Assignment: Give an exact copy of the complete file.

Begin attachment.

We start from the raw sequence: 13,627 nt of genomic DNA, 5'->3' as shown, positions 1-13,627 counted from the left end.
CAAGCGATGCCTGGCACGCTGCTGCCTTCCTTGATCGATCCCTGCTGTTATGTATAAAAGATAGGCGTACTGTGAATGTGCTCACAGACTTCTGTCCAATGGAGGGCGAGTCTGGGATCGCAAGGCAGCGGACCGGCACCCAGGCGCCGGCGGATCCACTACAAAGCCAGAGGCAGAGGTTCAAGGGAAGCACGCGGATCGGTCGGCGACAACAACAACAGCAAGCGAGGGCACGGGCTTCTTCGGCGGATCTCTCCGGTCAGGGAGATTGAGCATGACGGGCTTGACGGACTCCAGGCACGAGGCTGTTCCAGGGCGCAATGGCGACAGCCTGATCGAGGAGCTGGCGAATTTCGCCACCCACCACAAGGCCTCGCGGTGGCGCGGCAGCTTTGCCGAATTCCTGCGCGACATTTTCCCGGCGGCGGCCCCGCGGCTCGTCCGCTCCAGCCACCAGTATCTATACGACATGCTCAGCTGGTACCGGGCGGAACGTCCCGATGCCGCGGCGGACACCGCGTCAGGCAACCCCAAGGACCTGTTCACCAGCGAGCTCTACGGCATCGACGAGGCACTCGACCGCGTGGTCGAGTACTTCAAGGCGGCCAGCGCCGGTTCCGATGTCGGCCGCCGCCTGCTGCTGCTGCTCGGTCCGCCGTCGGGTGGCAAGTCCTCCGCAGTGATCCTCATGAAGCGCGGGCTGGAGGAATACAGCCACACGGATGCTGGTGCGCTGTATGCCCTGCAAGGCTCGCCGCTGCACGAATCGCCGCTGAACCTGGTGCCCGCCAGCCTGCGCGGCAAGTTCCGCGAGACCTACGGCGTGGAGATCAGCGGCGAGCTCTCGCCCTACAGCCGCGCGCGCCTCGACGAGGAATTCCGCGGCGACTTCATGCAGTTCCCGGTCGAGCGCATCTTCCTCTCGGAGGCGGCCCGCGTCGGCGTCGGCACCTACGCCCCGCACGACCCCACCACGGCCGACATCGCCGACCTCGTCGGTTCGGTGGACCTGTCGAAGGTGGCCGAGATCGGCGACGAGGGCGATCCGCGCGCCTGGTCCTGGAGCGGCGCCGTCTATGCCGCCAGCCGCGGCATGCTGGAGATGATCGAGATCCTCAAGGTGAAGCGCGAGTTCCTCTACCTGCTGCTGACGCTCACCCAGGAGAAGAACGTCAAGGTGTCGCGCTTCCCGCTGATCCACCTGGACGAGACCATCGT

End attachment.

We start from the raw sequence: 13,627 nt of genomic DNA, 5'->3' as shown, positions 1-13,627 counted from the left end.
CAAGCGATGCCTGGCACGCTGCTGCCTTCCTTGATCGATCCCTGCTGTTATGTATAAAAGATAGGCGTACTGTGAATGTGCTCACAGACTTCTGTCCAATGGAGGGCGAGTCTGGGATCGCAAGGCAGCGGACCGGCACCCAGGCGCCGGCGGATCCACTACAAAGCCAGAGGCAGAGGTTCAAGGGAAGCACGCGGATCGGTCGGCGACAACAACAACAGCAAGCGAGGGCACGGGCTTCTTCGGCGGATCTCTCCGGTCAGGGAGATTGAGCATGACGGGCTTGACGGACTCCAGGCACGAGGCTGTTCCAGGGCGCAATGGCGACAGCCTGATCGAGGAGCTGGCGAATTTCGCCACCCACCACAAGGCCTCGCGGTGGCGCGGCAGCTTTGCCGAATTCCTGCGCGACATTTTCCCGGCGGCGGCCCCGCGGCTCGTCCGCTCCAGCCACCAGTATCTATACGACATGCTCAGCTGGTACCGGGCGGAACGTCCCGATGCCGCGGCGGACACCGCGTCAGGCAACCCCAAGGACCTGTTCACCAGCGAGCTCTACGGCATCGACGAGGCACTCGACCGCGTGGTCGAGTACTTCAAGGCGGCCAGCGCCGGTTCCGATGTCGGCCGCCGCCTGCTGCTGCTGCTCGGTCCGCCGTCGGGTGGCAAGTCCTCCGCAGTGATCCTCATGAAGCGCGGGCTGGAGGAATACAGCCACACGGATGCTGGTGCGCTGTATGCCCTGCAAGGCTCGCCGCTGCACGAATCGCCGCTGAACCTGGTGCCCGCCAGCCTGCGCGGCAAGTTCCGCGAGACCTACGGCGTGGAGATCAGCGGCGAGCTCTCGCCCTACAGCCGCGCGCGCCTCGACGAGGAATTCCGCGGCGACTTCATGCAGTTCCCGGTCGAGCGCATCTTCCTCTCGGAGGCGGCCCGCGTCGGCGTCGGCACCTACGCCCCGCACGACCCCACCACGGCCGACATCGCCGACCTCGTCGGTTCGGTGGACCTGTCGAAGGTGGCCGAGATCGGCGACGAGGGCGATCCGCGCGCCTGGTCCTGGAGCGGCGCCGTCTATGCCGCCAGCCGCGGCATGCTGGAGATGATCGAGATCCTCAAGGTGAAGCGCGAGTTCCTCTACCTGCTGCTGACGCTCACCCAGGAGAAGAACGTCAAGGTGTCGCGCTTCCCGCTGATCCACCTGGACGAGACCATCGT